Drawing a Floor Plan

Right now, I’m starting to plan a major remodel of my kitchen. While I’m not planning to start work right away, the first step is just figuring out what I want to do and a budget for it. Especially for a project this big, but even for a smaller event like buying new furniture, drawing out a floorplan can really help visualize the space.

Close Up










I’ve also found that it helps me see the space more objectively and find new solutions that I don’t see while looking at the actual room.


  • Graph paper (.5″ squares) – several sheets
  • Pencil
  • Tape Measure
  • Ruler or straight edge
  • Scissors
  • Fine point sharpie or other black marker
  1. Measure Room. I draw a rough outline of the room (not to scale) so I can easily fill in each wall as I go. Measure all permanent walls, windows, doors, etc. If considering current furniture, measure those too.

    Rough measurements

    Using a rough sketch will help to keep all your measurements organized

  2. With a pencil draw out the room per your measurements above. Standard floor plans use a scale of 1/2 inch = 1 foot. 1/2-inch square graph paper will make this easy. Start with one wall and go out from there. Hopefully everything will line up when you get to the other side of the room! (usually, I screw up somewhere and have to go remeasure something I either forgot or wrote down wrong!)
  3. With a pen, trace the permanent/outer walls and add measurements

    Floor Plan Scan

    After drawing in the lines, you can draw & redraw your changes until your happy with it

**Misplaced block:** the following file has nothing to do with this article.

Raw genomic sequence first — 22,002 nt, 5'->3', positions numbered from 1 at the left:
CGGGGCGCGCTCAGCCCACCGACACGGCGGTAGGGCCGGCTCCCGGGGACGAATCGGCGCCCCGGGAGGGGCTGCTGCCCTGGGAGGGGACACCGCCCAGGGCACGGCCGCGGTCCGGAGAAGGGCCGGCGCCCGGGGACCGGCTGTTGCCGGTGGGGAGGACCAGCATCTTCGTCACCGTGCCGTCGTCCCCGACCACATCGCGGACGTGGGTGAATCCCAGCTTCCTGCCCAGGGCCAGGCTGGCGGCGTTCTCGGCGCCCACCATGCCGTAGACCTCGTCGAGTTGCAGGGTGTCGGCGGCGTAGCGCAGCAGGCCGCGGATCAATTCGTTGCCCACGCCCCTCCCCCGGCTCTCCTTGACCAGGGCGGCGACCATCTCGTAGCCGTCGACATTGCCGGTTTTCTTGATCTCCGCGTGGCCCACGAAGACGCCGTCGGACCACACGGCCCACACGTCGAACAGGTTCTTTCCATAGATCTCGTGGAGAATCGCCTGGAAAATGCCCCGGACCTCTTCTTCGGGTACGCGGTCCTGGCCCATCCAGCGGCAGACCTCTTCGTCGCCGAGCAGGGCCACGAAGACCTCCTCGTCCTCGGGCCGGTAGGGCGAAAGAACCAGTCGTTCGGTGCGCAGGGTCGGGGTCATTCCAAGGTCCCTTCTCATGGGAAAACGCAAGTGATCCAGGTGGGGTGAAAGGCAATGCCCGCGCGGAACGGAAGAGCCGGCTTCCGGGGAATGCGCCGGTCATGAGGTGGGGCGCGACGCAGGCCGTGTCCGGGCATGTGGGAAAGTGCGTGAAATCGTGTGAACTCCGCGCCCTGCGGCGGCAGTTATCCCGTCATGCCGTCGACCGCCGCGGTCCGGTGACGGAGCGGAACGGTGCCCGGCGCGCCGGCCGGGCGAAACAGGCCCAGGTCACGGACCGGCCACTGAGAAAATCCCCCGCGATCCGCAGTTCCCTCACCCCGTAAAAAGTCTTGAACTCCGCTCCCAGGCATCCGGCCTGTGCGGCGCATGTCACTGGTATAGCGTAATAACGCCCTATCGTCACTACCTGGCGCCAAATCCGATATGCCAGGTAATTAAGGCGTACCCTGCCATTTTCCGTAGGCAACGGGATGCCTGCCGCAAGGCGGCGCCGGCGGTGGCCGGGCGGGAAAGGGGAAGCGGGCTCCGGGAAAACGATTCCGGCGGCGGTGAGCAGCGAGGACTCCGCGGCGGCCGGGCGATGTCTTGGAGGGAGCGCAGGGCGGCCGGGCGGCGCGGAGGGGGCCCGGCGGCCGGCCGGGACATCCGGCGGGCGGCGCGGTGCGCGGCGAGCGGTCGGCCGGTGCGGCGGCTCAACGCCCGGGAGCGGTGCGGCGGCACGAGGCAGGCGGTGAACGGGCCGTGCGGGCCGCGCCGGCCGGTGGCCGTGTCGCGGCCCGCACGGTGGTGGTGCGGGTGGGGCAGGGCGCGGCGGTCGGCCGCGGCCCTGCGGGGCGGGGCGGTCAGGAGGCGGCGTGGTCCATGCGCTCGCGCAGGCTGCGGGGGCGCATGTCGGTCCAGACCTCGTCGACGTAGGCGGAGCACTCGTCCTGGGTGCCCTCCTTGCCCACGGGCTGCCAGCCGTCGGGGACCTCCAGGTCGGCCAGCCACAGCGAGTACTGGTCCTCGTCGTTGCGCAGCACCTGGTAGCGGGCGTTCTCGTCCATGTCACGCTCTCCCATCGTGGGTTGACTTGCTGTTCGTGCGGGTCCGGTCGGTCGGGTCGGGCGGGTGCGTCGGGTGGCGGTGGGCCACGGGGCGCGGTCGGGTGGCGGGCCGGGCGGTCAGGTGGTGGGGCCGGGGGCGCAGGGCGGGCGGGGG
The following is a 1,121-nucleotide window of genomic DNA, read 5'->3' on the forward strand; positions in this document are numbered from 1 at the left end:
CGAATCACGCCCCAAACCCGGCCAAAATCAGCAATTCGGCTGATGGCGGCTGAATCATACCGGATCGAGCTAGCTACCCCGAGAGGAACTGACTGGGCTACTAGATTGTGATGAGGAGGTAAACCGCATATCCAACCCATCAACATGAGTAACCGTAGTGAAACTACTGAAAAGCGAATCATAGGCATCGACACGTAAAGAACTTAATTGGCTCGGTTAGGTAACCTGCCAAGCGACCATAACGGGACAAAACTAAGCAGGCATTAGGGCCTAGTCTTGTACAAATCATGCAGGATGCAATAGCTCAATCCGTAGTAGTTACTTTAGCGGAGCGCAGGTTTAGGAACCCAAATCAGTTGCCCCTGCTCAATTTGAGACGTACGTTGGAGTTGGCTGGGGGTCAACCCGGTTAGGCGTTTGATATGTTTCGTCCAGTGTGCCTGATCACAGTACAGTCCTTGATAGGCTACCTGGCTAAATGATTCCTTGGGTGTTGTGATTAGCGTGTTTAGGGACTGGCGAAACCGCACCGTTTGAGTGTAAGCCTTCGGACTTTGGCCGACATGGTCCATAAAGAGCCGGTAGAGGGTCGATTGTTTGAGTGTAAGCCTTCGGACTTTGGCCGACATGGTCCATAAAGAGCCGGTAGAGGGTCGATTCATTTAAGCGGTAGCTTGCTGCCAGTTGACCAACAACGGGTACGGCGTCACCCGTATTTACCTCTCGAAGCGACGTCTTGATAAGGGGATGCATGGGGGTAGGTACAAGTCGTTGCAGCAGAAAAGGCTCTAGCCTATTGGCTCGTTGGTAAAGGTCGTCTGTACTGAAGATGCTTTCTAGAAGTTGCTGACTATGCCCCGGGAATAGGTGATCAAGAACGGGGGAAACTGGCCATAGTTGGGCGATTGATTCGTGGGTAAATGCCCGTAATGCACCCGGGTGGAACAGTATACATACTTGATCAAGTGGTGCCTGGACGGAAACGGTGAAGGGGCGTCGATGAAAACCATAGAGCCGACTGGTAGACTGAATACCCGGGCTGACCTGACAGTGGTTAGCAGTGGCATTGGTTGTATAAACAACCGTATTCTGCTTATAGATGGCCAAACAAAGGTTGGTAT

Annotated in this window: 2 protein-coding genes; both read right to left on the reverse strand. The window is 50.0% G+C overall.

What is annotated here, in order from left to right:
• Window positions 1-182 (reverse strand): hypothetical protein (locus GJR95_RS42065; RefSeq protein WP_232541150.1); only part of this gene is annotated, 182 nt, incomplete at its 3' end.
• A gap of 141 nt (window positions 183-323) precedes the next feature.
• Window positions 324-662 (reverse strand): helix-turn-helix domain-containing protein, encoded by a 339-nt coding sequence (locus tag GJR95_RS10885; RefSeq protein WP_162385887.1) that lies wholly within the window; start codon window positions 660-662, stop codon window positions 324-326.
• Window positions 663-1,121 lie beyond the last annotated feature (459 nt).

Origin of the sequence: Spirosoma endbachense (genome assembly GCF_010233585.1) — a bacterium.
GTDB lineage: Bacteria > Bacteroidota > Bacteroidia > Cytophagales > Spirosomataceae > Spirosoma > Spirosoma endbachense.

4. Optional step – scan floor plan with only outer walls into the computer. Then I can print and draw as many versions of my new kitchen as I want.
  5. Use a pencil to draw in your changes (for kitchens – counters are typically 24″ deep, and you need about 3′ for any walkway)

    Possible new layout

    My favorite new layout so far. Look, there's space!

  6. If you are rearranging furniture, trace out furniture on separate piece of graph paper. Trace outline in black pen and label what it is. Cut out and use to move around room.
Below is my current living space layout and my current favorite new kitchen layout. Props to The Boyfriend for all the help with this! Kitchen Layout
There are also lots of computer programs where you can draw out floor plans. But if you don’t have time to learn them, the manual method can be quicker and easier. Plus it’s kind of fun!
Do you have any tips for planning a new furniture layout or remodel, or have any input on my potential new kitchen layout? I’d love to hear your opinion!

4 thoughts on “Drawing a Floor Plan

  1. Very exciting! Are the 3 lines above the sink where the window is? If so, I think that is the perfect spot for the sink. Are you really planning to have 2 cooktops? I’m jealous!

    I think it’s a great layout. Are you going to have to put a wall in behind the fridge and oven? I assume that is why the dotted line became solid.

    Seriously cool. Let me know when y get to the plumbing fixtures and faucet decisions since I happen to have some expertise (ok just lots of opinions) in that area 🙂

    • Yep, that’s the current window near the front door. Right now my kitchen is a bit of a cave, so it would be nice for some natural light! The dotted line, which marks the current sunken living room would be solid. Only one cooktop, just a wall oven and separate gas cooktop (that would be fun though!)

      I will definitely be consulting you when I actually get started. It’s been fun to draw out a bunch of possibilities!

  2. Is the 18″ x 36″ island? Is that large enough to hold your cookie sheets? 🙂
    Fixed island or mobile island (remember to lock the wheels – cookies will fly or fall. or if you lean, you will fall.)

    • Gee, did you fall over an island at some point? 😉 I’m so excited that the cookie sheets won’t be stored under the cereal anymore, like they are now!

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